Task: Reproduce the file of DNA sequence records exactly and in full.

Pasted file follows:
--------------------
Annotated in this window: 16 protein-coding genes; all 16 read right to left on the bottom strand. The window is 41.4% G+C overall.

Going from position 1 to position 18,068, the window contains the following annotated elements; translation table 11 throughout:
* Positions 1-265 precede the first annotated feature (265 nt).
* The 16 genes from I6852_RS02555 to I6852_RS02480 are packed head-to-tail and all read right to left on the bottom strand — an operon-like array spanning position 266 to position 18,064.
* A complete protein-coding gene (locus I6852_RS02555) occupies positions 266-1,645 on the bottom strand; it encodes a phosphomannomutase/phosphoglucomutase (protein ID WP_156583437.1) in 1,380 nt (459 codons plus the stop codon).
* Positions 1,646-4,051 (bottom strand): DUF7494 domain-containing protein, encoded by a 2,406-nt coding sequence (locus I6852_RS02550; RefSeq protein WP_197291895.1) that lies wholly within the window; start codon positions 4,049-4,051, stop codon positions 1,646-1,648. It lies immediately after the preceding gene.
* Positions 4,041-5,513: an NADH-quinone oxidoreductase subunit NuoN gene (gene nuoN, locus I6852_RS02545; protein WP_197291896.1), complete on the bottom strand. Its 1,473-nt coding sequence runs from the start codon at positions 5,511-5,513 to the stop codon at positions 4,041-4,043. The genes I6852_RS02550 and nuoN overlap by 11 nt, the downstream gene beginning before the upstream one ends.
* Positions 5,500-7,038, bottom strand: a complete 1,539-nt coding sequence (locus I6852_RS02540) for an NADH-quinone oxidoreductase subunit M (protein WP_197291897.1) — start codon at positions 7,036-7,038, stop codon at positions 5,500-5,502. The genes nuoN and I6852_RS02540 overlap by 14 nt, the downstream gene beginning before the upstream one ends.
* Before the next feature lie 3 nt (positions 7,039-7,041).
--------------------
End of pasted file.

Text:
Annotated in this window: 16 protein-coding genes; all 16 read right to left on the bottom strand. The window is 41.4% G+C overall.

Going from position 1 to position 18,068, the window contains the following annotated elements; translation table 11 throughout:
* Positions 1-265 precede the first annotated feature (265 nt).
* The 16 genes from I6852_RS02555 to I6852_RS02480 are packed head-to-tail and all read right to left on the bottom strand — an operon-like array spanning position 266 to position 18,064.
* A complete protein-coding gene (locus I6852_RS02555) occupies positions 266-1,645 on the bottom strand; it encodes a phosphomannomutase/phosphoglucomutase (protein ID WP_156583437.1) in 1,380 nt (459 codons plus the stop codon).
* Positions 1,646-4,051 (bottom strand): DUF7494 domain-containing protein, encoded by a 2,406-nt coding sequence (locus I6852_RS02550; RefSeq protein WP_197291895.1) that lies wholly within the window; start codon positions 4,049-4,051, stop codon positions 1,646-1,648. It lies immediately after the preceding gene.
* Positions 4,041-5,513: an NADH-quinone oxidoreductase subunit NuoN gene (gene nuoN, locus I6852_RS02545; protein WP_197291896.1), complete on the bottom strand. Its 1,473-nt coding sequence runs from the start codon at positions 5,511-5,513 to the stop codon at positions 4,041-4,043. The genes I6852_RS02550 and nuoN overlap by 11 nt, the downstream gene beginning before the upstream one ends.
* Positions 5,500-7,038, bottom strand: a complete 1,539-nt coding sequence (locus I6852_RS02540) for an NADH-quinone oxidoreductase subunit M (protein WP_197291897.1) — start codon at positions 7,036-7,038, stop codon at positions 5,500-5,502. The genes nuoN and I6852_RS02540 overlap by 14 nt, the downstream gene beginning before the upstream one ends.
* Before the next feature lie 3 nt (positions 7,039-7,041).